The court also suggested that the public defender's office need not have been appointed to bring the appeal in this post-conviction case.

Friday, May 08, 2009
Supreme Path on Children's Behalf
This week proved to be a briefwriting bonanza for me, and the fun kept me away from here and discussing this week's big news out of Florida -- the U.S. Supreme Court's order granting review of the First District's decisions in Graham v. State and Sullivan v. State.

Of course, now that the nation and even the world are interested in these cases, we can stop referring to "State" and start referring to "Florida." The high court will consider Graham v. Florida and Sullivan v. Florida this next term.

The question presented in Graham is:
Whether the Eighth Amendment's ban on cruel and unusual punishments prohibits the imprisonment of a juvenile for life without the possibility of parole as punishment for the juvenile's commission of a non-homicide.
The questions presented in Sullivan are:
1. Does imposition of a life-without-parole sentence on a thirteen-year-old for a non-homicide violate the prohibition on cruel and unusual punishments under the Eighth and Fourteenth Amendments, where the freakishly rare imposition of such a sentence reflects a national consensus on the reduced criminal culpability of children?

2. Given the extreme rarity of a life imprisonment without parole sentence imposed on a 13-year-old child for a non-homicide and the unavailability of substantive review in any other federal court, should this Court grant review of a recently evolved Eighth Amendment claim where the state court has refused to do so?
In short, both cases confront whether minors may be sentenced to life in prison without parole for a crime other than homicide.

Notably, the Sullivan decision was a per curiam affirmance, though Graham preceded it by a few months and so presumably the First District considered the issue settled. The case stems from post-conviction proceedings and the district court did not grant oral argument.

Graham, on the other hand, was a unanimously decided twenty-plus-page decision, and the First District held an oral argument. You can watch that argument here.

Graham is represented in this case by Jacksonville's Bryan Gowdy and John Mills. Bryan argued the case in the First District.

Congratulations to Bryan and John for getting this case to the high court. Perhaps Florida's Solicitor General's office will appear on the state's behalf.

These will be exciting cases to watch in the coming term. Given the breadth of interests implicated -- children, the Eighth Amendment, life sentences, international law, and The Convention on the Rights of the Child -- we can expect a cast of characters to weigh in on the issues as these cases move forward.

Friday, May 01, 2009
Law Day
Today is Law Day. To help promote it, I had the good fortune to speak last week to two history classes at a local high school. I always enjoy speaking with students about the law -- they pay attention and always have terrifically interesting questions about how the law can impact their lives. I do my best to answer, but sometimes the questions are awkward and make you wonder how youthful these youths really are.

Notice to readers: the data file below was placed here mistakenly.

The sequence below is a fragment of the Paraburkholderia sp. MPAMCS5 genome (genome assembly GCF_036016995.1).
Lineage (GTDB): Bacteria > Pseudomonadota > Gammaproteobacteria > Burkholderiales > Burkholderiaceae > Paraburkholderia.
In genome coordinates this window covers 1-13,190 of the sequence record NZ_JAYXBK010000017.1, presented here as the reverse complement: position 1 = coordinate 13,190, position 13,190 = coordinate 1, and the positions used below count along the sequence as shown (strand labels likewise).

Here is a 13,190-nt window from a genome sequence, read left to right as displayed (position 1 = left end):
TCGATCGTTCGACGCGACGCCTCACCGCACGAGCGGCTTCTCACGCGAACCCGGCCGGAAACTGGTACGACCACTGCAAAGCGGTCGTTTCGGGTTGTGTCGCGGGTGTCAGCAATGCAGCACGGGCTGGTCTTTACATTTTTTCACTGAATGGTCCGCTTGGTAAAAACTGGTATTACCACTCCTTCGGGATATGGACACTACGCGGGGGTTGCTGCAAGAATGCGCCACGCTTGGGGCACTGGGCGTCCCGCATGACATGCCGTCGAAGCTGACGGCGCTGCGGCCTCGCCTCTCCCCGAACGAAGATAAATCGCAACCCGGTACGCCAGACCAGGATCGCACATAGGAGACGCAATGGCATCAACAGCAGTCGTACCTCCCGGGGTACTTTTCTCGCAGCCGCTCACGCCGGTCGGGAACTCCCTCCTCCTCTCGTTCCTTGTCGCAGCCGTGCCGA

For instance, one student last week essentially asked: "If you're from another country -- say, France -- and you commit a terrible crime there and then come to America, what will they do to you?" Another asked something like, "If there's a warrant to arrest someone in Florida but the person moves to Georgia and no one there arrests him, can you get the Georgia police in trouble?" I hope the students were making these situations up, but I doubt it.

Speaking of students, a few years ago I told a story here about a Law Day-related oral argument I once had. Long-time visitors to Abstract Appeal may recall it, but I will retell it anyway. Here goes:

I will not mention the year or the court, but this story involves one of Florida's district courts of appeal. Each year, the district courts hold oral arguments in each of their respective circuits. Typically, oral arguments away from a district's seat take place in county or circuit court buildings, and sometimes the district courts liven things up a bit by inviting local school children to attend the session. That is especially true around Law Day. By inviting local students to attend an "away" session, the district court can visit a circuit, bring the public into the courtroom, and promote Law Day. Everyone wins.

Well, not everyone. Picture me in early May in one of Florida's beautiful rural courthouses. The weather was perfect. The courthouse was majestic. I stood before a panel of district court judges to deliver an oral argument, flanked by a gaggle of school children no doubt eager to hear about my interesting case. Factually, it was an interesting case, which is why it was selected for the event, and I was asked in advance if I would not mind waiting around afterwards to answer any questions the students might ask.